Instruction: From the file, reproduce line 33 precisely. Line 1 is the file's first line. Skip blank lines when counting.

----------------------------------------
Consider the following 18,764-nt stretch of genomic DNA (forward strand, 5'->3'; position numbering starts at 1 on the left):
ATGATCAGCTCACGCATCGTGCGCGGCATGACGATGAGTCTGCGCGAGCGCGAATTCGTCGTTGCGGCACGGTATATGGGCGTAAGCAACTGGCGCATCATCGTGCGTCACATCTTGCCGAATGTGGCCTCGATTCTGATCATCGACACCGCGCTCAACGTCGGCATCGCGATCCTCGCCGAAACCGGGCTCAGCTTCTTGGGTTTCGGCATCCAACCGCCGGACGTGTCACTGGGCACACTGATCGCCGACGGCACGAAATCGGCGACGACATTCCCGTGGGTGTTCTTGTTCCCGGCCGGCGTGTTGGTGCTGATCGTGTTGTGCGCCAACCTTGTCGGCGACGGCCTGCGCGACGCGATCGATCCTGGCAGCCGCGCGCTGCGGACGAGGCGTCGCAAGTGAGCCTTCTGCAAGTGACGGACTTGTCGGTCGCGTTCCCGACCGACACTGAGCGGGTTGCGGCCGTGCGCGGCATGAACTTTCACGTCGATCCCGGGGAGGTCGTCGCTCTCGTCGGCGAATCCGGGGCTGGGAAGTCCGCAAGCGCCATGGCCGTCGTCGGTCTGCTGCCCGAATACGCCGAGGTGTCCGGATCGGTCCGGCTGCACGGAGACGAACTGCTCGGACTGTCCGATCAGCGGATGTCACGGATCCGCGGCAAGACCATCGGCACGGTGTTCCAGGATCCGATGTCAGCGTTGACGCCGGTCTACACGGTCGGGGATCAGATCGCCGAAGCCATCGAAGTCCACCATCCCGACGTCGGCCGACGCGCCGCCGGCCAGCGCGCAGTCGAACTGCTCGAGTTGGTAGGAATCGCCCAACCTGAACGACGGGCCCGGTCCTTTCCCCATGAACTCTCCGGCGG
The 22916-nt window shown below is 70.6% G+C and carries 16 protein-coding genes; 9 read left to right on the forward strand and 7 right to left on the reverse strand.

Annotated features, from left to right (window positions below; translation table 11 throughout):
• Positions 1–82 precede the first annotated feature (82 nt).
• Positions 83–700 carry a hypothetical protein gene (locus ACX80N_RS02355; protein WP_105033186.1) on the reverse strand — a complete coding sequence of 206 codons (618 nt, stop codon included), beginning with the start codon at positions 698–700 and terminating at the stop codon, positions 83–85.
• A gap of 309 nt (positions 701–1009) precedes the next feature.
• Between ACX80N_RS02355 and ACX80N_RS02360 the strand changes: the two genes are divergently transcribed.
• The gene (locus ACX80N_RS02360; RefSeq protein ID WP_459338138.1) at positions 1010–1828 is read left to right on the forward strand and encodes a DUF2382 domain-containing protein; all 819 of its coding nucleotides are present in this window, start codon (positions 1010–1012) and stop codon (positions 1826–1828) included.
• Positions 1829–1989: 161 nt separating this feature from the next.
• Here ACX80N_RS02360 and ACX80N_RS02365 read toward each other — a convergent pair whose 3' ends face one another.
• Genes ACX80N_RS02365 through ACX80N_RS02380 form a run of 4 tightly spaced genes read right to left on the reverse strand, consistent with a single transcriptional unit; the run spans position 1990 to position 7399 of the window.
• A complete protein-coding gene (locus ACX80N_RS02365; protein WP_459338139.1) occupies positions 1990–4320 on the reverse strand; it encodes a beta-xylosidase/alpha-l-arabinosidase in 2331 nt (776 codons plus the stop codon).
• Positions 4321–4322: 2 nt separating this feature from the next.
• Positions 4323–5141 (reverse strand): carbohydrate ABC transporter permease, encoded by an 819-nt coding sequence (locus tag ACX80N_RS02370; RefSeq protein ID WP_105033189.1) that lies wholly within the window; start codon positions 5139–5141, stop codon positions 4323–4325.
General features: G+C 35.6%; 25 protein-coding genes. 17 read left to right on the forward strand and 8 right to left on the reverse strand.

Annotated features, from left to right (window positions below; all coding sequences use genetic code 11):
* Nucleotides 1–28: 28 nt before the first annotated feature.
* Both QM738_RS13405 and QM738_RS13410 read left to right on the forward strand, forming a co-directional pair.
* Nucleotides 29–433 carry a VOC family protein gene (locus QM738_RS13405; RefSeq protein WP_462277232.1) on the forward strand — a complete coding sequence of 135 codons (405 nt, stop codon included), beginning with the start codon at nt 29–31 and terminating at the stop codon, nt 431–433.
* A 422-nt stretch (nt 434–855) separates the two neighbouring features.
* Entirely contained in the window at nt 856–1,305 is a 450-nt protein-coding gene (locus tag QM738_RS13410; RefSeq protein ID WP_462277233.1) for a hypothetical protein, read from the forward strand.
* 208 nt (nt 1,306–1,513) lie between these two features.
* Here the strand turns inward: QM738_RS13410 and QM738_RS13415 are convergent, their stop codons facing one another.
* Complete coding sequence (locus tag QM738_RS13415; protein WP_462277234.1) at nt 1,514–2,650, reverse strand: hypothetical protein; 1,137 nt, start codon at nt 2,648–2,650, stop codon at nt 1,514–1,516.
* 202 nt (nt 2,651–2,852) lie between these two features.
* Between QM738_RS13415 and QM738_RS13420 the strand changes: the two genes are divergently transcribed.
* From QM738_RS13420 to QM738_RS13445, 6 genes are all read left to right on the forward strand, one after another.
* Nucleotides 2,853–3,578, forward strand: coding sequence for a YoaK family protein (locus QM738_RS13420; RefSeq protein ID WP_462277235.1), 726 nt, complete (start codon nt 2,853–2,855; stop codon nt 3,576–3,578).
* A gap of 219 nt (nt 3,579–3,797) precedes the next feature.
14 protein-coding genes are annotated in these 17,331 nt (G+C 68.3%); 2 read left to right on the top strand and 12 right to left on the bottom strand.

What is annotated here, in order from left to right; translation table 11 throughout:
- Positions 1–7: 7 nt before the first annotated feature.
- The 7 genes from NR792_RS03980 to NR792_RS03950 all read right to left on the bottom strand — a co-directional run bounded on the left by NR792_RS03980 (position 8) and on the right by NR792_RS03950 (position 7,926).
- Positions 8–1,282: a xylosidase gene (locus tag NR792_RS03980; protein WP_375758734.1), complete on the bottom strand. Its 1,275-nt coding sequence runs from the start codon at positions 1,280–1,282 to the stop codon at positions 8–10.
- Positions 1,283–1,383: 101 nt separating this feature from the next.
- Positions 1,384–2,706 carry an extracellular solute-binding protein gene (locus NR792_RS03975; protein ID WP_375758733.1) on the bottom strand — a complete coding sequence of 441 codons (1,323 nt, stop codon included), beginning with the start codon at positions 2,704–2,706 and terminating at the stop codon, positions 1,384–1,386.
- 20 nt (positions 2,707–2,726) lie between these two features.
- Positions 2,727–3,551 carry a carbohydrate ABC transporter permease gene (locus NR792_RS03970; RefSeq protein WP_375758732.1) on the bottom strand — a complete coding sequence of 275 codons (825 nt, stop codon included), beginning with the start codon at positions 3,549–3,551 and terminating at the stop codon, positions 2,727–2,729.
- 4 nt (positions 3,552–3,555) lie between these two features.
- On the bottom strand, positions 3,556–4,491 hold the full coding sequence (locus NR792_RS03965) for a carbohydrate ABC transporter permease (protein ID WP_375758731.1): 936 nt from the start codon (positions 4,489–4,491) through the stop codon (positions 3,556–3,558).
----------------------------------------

- Positions 1–7: 7 nt before the first annotated feature.